}
return sum
}

// ---------------------------------------------------
// Store all variant, improved
// ---------------------------------------------------
function sumFibsAllFast(num) {
let sum = 2;
let fn = [1, 1, 2];
let i = 2;
while (fn[i] <= num) {
if (fn[i] % 2) sum += fn[i];
fn[i+1] = fn[i] + fn[i-1];
i++;
}
return sum;
}

// ---------------------------------------------------
// Test cases
// ---------------------------------------------------
const numVariants = 5;
const variants = [
sumFibsRecursive,
sumFibsTwo,
sumFibsDestructure,
sumFibsAll,
sumFibsAllFast,
];
const variantNames = [
"Recursion, no tricks",
"Store current two values",
"Store current two values, with destructuring",
"Store entire array",
"Store entire array, reduced OPs",
]

// ---------------------------------------------------
// Timing function
// ---------------------------------------------------
function timeMe(func, num) {
let time = 0, result = 0;
if (USE_PERF) {
t0 = performance.now();
result = func(num);
t1 = performance.now();
time = Number(t1 - t0);
} else {
t0 = process.hrtime.bigint();
result = func(num);
t1 = process.hrtime.bigint();
time = Number(t1 - t0);
}

// Note: Capturing and returning result may prevent JS
//  from optimizing out parts of the code
return {time, result};
}

// ---------------------------------------------------
// T-table values
// ---------------------------------------------------
tValues = [
12.71,
4.303,
3.182,
2.776,
2.571,
2.447,
2.365,
2.306,
2.262,
2.228,
2.201,
2.179,
2.16,
2.145,
2.131,
2.12,
2.11,
2.101,
2.093,
2.086,
2.08,
2.074,
2.069,
2.064,
2.06,
2.056,
2.052,
2.048,
2.045,
2.042,
2.04,
2.037,
2.035,
2.032,
2.03,
2.028,
2.026,
2.024,
2.023,
2.021,
2.02,
2.018,
2.017,
2.015,
2.014,
2.013,
2.012,
2.011,
2.01,
2.009,
2.004,
2,
1.997,
1.994,
1.992,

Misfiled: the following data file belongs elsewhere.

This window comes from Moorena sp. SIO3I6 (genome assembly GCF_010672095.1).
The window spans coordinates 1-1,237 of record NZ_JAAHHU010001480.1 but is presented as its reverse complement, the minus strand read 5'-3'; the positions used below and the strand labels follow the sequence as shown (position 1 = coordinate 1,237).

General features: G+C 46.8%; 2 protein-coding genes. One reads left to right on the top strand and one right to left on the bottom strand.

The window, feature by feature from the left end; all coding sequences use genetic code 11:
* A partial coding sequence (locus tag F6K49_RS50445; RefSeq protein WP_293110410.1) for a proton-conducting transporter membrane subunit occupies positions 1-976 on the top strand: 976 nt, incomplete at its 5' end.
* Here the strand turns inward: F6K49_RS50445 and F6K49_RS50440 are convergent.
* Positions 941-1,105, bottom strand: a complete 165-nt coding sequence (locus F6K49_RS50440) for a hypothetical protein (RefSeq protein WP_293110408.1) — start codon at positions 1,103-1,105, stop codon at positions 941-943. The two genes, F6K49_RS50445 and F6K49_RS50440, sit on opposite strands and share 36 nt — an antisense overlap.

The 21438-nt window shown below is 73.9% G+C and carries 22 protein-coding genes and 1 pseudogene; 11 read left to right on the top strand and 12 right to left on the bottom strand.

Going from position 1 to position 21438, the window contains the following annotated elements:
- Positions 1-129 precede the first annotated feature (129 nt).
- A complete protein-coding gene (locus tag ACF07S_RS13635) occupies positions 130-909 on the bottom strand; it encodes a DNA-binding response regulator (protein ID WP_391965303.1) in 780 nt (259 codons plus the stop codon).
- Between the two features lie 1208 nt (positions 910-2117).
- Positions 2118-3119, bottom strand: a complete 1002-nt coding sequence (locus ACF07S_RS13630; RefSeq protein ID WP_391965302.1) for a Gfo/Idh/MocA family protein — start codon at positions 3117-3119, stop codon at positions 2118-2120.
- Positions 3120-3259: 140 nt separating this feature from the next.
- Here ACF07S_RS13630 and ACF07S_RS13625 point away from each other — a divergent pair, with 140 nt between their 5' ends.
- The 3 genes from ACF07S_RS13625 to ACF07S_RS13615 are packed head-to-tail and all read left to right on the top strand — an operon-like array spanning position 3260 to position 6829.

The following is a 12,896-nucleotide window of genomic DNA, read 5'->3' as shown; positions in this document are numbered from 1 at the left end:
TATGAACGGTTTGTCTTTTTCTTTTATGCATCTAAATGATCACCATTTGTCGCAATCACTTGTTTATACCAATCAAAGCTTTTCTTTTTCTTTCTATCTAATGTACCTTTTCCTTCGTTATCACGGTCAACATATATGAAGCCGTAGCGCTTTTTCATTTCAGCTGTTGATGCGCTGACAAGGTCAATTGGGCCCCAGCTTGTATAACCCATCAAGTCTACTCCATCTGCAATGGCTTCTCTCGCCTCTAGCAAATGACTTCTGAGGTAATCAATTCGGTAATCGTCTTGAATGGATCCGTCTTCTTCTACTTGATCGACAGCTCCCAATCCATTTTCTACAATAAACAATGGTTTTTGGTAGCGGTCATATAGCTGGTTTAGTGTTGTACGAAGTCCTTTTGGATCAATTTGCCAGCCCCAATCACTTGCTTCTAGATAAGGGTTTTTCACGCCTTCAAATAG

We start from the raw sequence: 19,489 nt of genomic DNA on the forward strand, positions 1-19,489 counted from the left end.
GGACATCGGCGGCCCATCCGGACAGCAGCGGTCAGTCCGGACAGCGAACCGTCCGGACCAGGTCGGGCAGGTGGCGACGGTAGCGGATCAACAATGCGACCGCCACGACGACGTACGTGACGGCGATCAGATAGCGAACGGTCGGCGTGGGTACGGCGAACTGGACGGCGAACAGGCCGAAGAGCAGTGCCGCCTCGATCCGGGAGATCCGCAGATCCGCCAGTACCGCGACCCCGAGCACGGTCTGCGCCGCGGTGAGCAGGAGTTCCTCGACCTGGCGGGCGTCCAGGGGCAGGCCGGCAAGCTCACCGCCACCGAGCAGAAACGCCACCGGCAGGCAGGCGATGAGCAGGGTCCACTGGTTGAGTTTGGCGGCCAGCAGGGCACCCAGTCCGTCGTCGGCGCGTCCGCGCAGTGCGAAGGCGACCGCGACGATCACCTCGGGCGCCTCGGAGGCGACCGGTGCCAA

1.99,
1.988,
1.987,
1.985,
1.984,
]

// ---------------------------------------------------
// Multiple test runs
// ---------------------------------------------------
const numCases = 8;
for (let c = 0; c < numCases; c++) {
let sum = 0;
const numRuns = 25;
let times = [[], [], [], [], []];
const testNum = 20000*(2**c);

// Summary
console.log();
console.log("Test case " + c);
console.log("  - Test number           : " + testNum);
console.log("  - Number runs           : " + numRuns);

// Call once and throw away result
for (let i = 0; i < numVariants; i++) {
timeMe(variants[i], testNum);
}

// Time multiple times
for (let i = 0; i < numRuns; i++) {
// Each variant
for (let j = 0; j < numVariants; j++) {
let {time, result} = timeMe(variants[j], testNum);
sum += result;
times[j][i] = time;
}
}
console.log("  - Validity check        : " +
(
sum === numRuns*numVariants*sumFibsDestructure(testNum) ?
"\"Valid data\"" :
"\"Invalid data\""
)
);

// Output timing data
for (let i = 0; i < numVariants; i++) {
// Compute stats
const minTime = Math.min(...times[i]);
const maxTime = Math.max(...times[i]);
const avgTime = times[i].reduce((sum, item) => sum + item, 0) / numRuns;
const variance = times[i].reduce((sumSqDiff, item) => sumSqDiff + (avgTime - item)**2, 0) / numRuns;
const stdDev = Math.sqrt(variance);

// Output
console.log();
console.log("  - Variant               : \"" + variantNames[i] + "\"");
console.log("    Statistics:");
console.log("      Average Time        : " + avgTime);
console.log("      Minimum Time        : " + minTime);
console.log("      Maximum Time        : " + maxTime);
console.log("      Standard Deviation  : " + stdDev);
console.log("      Variance            : " + variance);
console.log("      Confidence Interval : [" +
(avgTime - tValues[numRuns-1]*stdDev).toFixed(5) +
", " +
avgTime.toFixed(5) +
", " +
(avgTime + tValues[numRuns-1]*stdDev).toFixed(5) +